After 14 years of planning and numerous stops and starts on the controversial project, the $1.2- billion expansion of Interstate 70 through Denver now can move forward.

The Federal Highway Administration on Jan. 19 gave final approval to the project’s record of decision (ROD), allowing the Colorado Dept. of Transportation to seek bids from the four short-listed teams in a complex public-private partnership.

The Central 70 Project will reconstruct and lower a 10-mile stretch of the freeway north and east of the city. Further, it will add a tolled express lane in each direction, demolish a 53-year-old viaduct and, to allow construction of a park and sports field, place a four-acre concrete cap over a portion of the lowered highway. CDOT says construction will begin in early 2018. The freeway section carries up to 220,000 vehicles a day but was designed for far less traffic.

The ROD “allows us to move forward on fulfilling neighborhood commitments, rather than just talking about them,” says Rebecca White, CDOT spokeswoman.

The project will displace 56 residential properties and 17 area businesses. As a result, one neighborhood group has filed a federal civil-rights complaint, and other legal challenges are possible. Neighborhood groups claim that CDOT did not fully investigate other alternatives to the expansion, such as realigning the highway along the I-76 corridor farther to the north.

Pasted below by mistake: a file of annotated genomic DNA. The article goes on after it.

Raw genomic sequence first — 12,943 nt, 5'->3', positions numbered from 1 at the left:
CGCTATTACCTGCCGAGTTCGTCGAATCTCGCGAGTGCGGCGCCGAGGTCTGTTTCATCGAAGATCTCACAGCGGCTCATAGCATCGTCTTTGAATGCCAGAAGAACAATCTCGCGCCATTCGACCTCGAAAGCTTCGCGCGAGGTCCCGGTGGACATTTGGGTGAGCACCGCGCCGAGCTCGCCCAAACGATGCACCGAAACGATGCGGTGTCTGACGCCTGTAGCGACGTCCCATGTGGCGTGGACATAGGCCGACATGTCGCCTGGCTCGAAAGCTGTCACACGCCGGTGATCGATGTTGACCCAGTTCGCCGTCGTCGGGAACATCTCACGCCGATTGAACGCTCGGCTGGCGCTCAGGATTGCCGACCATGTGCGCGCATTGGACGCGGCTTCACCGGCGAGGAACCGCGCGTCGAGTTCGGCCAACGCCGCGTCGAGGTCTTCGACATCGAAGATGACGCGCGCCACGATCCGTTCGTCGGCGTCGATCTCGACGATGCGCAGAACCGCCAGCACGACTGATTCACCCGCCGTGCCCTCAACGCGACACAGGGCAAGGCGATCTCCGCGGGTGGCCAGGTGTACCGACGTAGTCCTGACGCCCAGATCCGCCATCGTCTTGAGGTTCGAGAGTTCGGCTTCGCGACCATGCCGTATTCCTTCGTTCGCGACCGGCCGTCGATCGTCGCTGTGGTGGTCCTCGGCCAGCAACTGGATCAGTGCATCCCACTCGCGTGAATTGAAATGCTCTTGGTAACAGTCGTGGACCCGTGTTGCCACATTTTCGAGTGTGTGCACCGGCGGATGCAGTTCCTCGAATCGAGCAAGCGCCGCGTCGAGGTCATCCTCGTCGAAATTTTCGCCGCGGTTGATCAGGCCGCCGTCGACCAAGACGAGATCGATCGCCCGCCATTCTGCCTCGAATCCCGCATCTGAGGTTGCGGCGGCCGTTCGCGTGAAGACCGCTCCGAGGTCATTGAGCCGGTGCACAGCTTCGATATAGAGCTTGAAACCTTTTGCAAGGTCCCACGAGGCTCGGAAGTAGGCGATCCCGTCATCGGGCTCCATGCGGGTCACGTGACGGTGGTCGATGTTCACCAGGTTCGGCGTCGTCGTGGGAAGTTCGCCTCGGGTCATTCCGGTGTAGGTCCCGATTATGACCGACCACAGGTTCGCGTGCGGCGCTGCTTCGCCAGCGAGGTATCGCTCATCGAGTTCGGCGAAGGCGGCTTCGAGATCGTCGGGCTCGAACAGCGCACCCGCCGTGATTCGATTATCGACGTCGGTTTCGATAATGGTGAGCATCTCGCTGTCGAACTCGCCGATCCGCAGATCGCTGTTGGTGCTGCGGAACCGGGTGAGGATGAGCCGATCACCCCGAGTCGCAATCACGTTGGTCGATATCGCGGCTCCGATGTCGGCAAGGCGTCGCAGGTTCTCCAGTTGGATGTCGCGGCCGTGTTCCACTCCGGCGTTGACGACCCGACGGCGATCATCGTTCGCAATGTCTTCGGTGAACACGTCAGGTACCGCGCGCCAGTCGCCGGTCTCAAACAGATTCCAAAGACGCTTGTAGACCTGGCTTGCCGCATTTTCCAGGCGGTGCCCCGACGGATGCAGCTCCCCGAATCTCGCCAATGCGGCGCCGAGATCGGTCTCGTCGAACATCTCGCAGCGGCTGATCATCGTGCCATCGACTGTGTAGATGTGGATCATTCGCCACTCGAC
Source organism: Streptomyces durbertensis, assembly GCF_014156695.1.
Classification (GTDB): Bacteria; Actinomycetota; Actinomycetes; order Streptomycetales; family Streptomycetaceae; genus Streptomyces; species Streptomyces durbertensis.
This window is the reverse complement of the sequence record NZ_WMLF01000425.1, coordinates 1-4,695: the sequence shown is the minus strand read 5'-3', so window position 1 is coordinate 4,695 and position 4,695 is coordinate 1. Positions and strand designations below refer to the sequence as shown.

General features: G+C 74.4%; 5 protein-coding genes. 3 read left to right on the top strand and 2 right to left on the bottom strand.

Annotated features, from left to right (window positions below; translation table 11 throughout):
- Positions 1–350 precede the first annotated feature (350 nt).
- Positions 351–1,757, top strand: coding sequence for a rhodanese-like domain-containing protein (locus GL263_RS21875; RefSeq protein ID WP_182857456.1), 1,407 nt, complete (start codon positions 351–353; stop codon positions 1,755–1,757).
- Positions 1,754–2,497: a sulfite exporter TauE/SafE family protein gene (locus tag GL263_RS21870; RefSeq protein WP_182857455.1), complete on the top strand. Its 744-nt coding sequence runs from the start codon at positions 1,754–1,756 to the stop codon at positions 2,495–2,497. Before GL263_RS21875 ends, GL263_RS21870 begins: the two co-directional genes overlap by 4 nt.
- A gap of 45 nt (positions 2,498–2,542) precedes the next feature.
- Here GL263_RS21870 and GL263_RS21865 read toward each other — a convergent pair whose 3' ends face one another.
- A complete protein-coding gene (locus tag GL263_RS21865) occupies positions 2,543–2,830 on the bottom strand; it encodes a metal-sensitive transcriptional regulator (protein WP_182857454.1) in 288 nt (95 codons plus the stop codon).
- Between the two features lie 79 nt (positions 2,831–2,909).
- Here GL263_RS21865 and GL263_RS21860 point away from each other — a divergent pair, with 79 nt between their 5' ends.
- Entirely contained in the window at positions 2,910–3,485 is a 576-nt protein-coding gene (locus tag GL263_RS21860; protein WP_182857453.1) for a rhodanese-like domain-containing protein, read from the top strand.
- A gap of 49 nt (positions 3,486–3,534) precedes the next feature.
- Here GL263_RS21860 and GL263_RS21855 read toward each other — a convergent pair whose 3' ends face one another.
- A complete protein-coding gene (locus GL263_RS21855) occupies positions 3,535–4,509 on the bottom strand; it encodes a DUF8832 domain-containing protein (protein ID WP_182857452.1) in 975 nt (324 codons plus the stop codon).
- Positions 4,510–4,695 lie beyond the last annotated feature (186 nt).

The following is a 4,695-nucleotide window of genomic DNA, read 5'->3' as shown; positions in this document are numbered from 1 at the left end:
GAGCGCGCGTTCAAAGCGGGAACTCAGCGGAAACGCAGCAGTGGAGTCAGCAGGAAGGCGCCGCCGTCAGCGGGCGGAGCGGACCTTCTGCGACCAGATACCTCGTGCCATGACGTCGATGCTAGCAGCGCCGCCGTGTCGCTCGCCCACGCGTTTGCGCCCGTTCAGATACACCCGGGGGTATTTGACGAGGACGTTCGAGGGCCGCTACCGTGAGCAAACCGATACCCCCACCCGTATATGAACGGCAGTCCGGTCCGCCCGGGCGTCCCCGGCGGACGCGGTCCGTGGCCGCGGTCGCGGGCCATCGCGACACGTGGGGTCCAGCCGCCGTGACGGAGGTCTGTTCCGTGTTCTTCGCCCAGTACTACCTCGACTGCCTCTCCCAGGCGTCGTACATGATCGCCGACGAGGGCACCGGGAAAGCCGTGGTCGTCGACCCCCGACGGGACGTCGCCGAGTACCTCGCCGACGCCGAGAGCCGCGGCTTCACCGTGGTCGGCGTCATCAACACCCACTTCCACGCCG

“The Central 70 Project redefines the role of I-70 in local communities, which were originally divided by the Interstate 50 years ago,” said Shailen Bhatt, CDOT executive director, in a statement.

Nearly half of CDOT’s property acquisitions are done, all voluntarily, White says. “Like most agencies, we will use eminent domain only as a last resort,” she says.